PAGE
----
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|Sukhwinder Singh and Gagandeep Kaur|
|Guru Kirpa Acupuncture and Holistic Care Center, India|
|ScientificTracks Abstracts: Altern Integr Med|
|In the present study, 36 cases of facial paralysis were treated using acupuncture with perpendicular and point to point acupuncture. Among them 22 cases were cured (61.11%), 12 showed marked effect (33.33%) and two got improved (5.55%), an effective rate of 100%. Analysis shows point to point acupuncture needling along with routine acupuncture have far more superior results. Bell’s palsy or facial paralysis is characterized by the weakness of muscles supplied by the facial nerve, due to inflammation and swelling of the facial nerve within the facial route. It is most common in the persons who is over 30 years of age and in both sexes equally, though we got cases of young patients aged 22–27 years. The signs and symptoms include sudden onset of unilateral total or partial paralysis of the facial muscles, numbness on the affected side, loss of taste and excessive tear production on affected side. Method of treatment include acupuncture points selected were xiaguan (s-7), jiache (s-6), taiyang (extra), dicang (s-4), sibai (s-2), yifeng (tw-17), fengchi (gb-20), yangbai (gb-14), baihui (du-20), hegu (li-11), yanglingquan (gb-34), zusanli (st-36), neiting (s-44). After treatment, in some case, symptoms and signs disappear completely, both sides of face are symmetric, and the sensory and motor functions recover completely; in another case patient still feels numbness on affected side. Some case didn’t show any improvement of signs and symptoms effect after 10 sessions of treatment. All the 18 cases of facial PARALYSIS were treated using acupuncture with perpendicular and point to point acupuncture. Among them 11 cases were cured (61.11%), 6 showed marked effect (33.33%) and 1 improved (5.55%), an effective rate of 100%. Based on the theory of traditional Chinese medicine, it is held that wind and cold of external origin which invades the channels traversing the face and disrupt the flow of qi and blood, preventing the vessels and muscles from receiving the necessary nourishment. Treatment is directed towards spreading the qi through the channels of the face.|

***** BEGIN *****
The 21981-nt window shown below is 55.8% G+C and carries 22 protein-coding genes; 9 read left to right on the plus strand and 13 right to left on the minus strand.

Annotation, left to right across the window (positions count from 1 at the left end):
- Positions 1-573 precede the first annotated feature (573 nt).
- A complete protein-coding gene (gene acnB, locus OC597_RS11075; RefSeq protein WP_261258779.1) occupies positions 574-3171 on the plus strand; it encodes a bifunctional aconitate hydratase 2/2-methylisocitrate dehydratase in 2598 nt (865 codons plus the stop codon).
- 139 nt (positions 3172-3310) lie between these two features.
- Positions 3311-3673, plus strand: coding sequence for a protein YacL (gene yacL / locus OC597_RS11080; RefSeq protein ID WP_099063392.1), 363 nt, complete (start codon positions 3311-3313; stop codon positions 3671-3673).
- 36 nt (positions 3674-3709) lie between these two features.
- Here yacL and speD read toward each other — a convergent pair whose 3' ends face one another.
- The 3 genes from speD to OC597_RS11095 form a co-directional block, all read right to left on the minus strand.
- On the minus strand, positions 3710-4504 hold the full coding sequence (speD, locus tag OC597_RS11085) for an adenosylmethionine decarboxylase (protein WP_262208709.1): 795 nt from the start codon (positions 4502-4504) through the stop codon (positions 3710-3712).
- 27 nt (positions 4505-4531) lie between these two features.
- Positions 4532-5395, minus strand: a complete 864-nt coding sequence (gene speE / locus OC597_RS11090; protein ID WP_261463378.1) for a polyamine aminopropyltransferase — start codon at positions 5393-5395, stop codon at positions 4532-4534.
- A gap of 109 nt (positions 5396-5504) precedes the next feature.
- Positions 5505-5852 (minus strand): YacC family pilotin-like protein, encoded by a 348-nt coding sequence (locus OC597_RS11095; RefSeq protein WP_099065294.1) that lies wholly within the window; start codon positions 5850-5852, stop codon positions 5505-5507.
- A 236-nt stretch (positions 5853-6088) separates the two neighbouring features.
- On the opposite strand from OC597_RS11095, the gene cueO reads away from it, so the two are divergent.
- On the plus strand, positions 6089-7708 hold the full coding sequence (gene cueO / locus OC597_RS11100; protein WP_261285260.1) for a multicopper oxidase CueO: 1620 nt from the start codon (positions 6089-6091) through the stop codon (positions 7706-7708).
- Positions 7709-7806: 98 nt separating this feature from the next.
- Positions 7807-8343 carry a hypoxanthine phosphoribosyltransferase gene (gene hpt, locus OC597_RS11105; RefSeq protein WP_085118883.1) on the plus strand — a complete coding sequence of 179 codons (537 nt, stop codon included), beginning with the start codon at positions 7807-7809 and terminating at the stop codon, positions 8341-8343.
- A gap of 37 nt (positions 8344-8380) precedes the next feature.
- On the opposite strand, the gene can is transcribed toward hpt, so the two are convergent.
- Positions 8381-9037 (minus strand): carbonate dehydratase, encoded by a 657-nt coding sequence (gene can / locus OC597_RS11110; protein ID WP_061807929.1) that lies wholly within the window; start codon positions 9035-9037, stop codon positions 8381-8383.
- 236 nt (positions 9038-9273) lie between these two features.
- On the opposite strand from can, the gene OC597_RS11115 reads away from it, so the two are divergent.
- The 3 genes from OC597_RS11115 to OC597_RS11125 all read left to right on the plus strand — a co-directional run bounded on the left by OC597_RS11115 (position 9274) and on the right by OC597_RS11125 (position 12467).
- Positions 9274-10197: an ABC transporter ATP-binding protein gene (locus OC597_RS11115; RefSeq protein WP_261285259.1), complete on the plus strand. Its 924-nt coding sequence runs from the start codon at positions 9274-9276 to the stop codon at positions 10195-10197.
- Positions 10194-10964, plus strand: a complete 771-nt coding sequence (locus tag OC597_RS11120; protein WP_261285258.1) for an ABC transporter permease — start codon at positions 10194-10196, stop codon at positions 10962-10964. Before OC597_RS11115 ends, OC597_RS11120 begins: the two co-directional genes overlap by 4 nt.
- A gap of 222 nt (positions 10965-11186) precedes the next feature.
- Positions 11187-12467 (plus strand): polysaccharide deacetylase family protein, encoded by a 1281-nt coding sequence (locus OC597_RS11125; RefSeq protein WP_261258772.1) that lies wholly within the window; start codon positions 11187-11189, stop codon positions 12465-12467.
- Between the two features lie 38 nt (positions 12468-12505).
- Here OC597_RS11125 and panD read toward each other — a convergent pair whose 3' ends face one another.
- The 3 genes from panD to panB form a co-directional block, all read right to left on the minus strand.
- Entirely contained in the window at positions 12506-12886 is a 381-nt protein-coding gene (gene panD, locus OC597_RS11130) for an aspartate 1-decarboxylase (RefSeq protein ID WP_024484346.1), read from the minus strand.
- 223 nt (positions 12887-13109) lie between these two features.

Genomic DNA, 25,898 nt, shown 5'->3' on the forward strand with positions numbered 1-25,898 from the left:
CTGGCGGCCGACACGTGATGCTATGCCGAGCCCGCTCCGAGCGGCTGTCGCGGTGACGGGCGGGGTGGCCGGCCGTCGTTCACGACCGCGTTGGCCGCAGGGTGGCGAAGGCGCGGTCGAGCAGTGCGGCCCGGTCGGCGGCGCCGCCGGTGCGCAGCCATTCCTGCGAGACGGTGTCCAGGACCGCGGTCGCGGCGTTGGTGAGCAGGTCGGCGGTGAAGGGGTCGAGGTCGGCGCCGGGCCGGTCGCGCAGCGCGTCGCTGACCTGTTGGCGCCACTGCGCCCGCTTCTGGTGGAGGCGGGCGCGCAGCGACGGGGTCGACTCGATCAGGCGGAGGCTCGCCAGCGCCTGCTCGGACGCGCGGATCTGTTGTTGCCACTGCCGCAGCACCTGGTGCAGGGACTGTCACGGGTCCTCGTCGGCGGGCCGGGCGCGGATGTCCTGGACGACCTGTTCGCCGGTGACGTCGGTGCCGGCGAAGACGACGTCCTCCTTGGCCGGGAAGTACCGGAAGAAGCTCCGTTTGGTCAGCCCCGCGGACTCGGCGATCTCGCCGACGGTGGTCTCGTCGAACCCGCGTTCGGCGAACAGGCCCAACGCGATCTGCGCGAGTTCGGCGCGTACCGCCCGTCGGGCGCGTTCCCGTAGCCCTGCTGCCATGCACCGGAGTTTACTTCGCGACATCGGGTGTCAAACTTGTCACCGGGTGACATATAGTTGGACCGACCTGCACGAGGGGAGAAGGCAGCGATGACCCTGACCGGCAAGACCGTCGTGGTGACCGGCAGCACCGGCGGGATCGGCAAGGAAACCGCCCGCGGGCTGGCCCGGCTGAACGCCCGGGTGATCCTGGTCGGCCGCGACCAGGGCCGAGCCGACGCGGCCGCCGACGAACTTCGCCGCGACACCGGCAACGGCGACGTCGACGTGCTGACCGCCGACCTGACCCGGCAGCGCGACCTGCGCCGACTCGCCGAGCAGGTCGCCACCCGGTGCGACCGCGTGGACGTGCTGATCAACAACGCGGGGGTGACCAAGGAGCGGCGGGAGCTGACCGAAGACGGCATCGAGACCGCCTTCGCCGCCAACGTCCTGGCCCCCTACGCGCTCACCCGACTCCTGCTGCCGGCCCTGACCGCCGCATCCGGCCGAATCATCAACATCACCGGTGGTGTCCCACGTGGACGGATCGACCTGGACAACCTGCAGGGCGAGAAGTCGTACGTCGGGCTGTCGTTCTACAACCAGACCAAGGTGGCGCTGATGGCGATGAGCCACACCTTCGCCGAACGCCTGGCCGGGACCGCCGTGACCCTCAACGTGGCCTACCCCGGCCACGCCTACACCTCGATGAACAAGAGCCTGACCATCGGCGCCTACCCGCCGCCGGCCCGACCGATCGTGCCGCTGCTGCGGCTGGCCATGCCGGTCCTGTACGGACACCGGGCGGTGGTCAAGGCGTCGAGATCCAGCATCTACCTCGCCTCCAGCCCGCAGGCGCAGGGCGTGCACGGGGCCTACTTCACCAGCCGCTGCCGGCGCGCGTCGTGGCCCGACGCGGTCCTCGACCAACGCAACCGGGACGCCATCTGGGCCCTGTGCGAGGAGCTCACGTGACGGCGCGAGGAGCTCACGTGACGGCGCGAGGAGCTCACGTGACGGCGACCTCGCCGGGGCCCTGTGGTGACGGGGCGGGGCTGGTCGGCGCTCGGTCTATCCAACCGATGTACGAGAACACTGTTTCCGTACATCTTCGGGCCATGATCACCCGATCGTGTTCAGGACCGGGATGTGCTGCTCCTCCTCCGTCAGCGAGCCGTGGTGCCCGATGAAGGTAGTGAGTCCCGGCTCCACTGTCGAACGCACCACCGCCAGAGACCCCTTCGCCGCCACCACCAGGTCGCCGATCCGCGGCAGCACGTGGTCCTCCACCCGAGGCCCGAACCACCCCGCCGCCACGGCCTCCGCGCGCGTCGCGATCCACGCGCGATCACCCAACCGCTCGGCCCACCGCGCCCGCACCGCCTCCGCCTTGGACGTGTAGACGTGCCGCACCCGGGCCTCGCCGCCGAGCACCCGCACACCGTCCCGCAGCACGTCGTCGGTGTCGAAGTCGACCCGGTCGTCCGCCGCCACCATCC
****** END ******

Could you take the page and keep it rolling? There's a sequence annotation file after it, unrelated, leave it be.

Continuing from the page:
Sukhwinder Singh is an Acupuncture Therapist in Guru Kirpa Acupuncture and Holistic Care Center, Amritsar, India. He has attended 15 national and international acupuncture conferences and presented acupuncture papers in 9 conferences. He is the Vice Chairman in the Alliance of Research and Development Traditional Medicines, Fudan University, China and the Vice President of Acupuncture Science Association, Punjab unit, India. He is the Life Member of Acupuncture Association of India and the Member of Tamil Nadu Acupuncture Council, India.
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